Last year, shortly after the launch of Apple Music, Spotify CEO Daniel Ek noted that the rival streaming service’s launch hadn’t hurt his company’s growth at all. “We keep setting new records week to week,” he said at the time. It was easy to wonder if this statement was similar to Apple’s ad welcoming IBM to the personal computer business in 1981, shortly before the latter would claim a huge portion of the market for itself.
So far, that doesn’t seem to be the case, as Spotify VP of sales and early employee Jonathan Forster says the company’s rate of growth has continued to increase. “Since Apple Music started we’ve been growing quicker and adding more users than before,” he told Reuters in an interview, adding that the launch of the service brought more attention to streaming music, benefiting Spotify in the process.
Spotify, with its Premium version, currently has 30 million paying subscribers, with reports putting the company’s total user base at around 100 million. Apple Music on the other hand, has only managed to gain 13 million paying customers since its launch last year.
Despite Spotify’s prohibitive lead, Forster wasn’t taking pot shots at Apple Music. Instead, he says that there is room for more than one company to succeed in the music streaming business. “It would be terrible if we were just taking each other’s users or to learn there was just a ceiling of 100 million users — I don’t think that is the case,” Forster said.
Still, Forster was quick to add that not all the current players in the streaming music business were likely to stick around. While it may not have Spotify’s numbers, Apple has plenty of cash on hand to keep Apple Music afloat while it courts new users, something other struggling competitors like SoundCloud and Tidal can’t say.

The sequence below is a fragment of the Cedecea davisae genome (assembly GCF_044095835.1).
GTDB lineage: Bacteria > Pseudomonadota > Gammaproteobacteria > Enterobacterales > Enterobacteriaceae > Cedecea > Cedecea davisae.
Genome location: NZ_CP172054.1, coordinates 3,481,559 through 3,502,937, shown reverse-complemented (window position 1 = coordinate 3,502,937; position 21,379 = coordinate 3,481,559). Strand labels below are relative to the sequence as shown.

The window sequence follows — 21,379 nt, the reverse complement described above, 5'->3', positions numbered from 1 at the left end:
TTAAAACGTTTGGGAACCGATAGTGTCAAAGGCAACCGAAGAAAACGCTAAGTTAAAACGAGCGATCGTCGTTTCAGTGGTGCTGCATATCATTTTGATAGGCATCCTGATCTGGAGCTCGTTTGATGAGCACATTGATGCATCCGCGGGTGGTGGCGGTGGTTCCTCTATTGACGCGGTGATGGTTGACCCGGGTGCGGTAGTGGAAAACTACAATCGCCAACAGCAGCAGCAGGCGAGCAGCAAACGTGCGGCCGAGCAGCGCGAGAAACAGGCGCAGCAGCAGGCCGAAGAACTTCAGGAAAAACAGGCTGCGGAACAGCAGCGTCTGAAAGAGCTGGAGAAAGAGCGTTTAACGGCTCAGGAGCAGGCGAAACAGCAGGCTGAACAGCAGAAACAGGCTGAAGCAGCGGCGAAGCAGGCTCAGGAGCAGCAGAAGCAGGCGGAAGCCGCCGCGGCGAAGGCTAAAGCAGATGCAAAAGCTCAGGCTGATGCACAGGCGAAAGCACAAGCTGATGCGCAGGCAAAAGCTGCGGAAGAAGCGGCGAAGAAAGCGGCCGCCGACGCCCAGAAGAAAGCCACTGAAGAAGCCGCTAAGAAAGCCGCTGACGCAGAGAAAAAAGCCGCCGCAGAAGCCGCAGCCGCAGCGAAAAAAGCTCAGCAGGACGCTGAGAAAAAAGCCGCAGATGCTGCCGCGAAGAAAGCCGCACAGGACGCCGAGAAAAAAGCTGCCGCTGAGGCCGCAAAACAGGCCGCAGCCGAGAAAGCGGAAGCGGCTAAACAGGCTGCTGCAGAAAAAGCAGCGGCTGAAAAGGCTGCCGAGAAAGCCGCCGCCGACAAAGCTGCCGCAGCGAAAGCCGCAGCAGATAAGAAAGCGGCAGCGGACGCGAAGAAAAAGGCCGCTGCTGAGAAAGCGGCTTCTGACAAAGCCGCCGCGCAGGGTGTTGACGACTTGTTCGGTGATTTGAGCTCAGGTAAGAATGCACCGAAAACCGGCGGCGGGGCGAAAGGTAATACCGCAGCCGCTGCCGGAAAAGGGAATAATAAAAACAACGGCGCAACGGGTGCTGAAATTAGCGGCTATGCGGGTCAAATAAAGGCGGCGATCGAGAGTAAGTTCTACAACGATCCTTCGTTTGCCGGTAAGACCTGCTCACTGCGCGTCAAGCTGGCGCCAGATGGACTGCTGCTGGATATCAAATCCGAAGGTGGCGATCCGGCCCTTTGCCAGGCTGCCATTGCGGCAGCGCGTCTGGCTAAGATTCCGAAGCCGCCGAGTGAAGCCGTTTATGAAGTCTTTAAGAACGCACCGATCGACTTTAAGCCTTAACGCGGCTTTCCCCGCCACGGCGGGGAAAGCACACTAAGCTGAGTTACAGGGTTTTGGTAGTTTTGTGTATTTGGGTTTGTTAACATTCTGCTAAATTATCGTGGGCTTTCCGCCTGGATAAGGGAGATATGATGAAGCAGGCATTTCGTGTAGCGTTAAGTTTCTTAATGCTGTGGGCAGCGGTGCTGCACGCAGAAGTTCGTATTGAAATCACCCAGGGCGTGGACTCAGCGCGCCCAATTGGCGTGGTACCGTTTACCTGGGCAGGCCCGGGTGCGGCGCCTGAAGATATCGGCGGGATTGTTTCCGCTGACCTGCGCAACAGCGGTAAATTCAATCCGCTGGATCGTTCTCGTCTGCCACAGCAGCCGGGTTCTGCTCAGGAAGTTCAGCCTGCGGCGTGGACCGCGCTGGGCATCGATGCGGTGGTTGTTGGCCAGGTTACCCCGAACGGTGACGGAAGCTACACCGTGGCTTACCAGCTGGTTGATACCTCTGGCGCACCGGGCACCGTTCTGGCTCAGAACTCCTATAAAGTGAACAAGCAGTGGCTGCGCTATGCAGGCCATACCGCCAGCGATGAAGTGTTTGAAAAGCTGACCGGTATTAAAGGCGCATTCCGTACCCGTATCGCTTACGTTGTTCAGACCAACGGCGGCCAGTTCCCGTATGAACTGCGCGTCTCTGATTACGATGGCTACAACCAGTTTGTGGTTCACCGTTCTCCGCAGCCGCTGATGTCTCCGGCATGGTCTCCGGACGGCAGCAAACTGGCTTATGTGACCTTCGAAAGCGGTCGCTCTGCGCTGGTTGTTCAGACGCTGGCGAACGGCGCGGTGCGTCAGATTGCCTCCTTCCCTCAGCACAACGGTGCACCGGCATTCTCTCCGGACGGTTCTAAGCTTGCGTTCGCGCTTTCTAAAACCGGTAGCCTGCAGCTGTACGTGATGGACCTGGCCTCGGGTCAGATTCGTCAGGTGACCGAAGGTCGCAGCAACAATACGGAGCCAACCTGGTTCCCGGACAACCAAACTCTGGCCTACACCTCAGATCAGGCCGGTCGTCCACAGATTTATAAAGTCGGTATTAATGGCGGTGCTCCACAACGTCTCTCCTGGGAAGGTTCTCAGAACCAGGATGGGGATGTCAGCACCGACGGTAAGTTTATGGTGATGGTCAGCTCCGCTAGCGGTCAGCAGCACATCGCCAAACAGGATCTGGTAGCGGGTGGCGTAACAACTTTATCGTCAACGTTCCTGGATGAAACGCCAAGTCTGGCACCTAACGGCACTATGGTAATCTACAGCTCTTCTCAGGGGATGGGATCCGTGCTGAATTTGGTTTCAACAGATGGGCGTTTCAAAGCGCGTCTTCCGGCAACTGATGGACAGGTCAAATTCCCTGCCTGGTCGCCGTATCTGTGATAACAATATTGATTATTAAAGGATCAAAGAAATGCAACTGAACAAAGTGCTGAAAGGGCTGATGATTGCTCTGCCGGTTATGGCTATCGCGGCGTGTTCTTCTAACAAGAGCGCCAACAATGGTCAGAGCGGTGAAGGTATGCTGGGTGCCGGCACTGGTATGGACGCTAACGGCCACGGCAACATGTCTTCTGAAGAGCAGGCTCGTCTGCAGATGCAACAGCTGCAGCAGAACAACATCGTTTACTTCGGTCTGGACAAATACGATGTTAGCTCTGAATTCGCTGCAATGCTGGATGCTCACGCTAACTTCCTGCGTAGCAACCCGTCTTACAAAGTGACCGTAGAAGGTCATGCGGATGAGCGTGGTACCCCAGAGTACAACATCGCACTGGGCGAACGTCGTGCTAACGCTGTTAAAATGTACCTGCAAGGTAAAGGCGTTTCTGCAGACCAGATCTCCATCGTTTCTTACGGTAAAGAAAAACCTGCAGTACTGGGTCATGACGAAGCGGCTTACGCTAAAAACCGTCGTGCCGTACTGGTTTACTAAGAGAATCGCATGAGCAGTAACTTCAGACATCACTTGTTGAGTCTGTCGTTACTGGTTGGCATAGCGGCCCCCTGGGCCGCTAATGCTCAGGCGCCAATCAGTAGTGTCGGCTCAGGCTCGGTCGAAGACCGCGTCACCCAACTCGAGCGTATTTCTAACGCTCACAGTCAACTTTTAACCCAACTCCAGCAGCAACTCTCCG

Apple is already putting its deep pockets to use in order to boost Apple Music. Last week, anonymous sources said that Apple Music would be getting a redesign before WWDC, and Apple also initiated a student discount program, allowing students to access the service for just $5 per month for up to four years.
Spotify isn’t showing any signs of slowing down either. The company received a $1 billion investment in March, and has already acquired a number of new companies this year, including CrowdAlbum last month. It’s not just focusing on its bread and butter business, either, announcing 12 new video shows today featuring names like Russell Simmons, Tim Robbins, and T-Bone Burnett.
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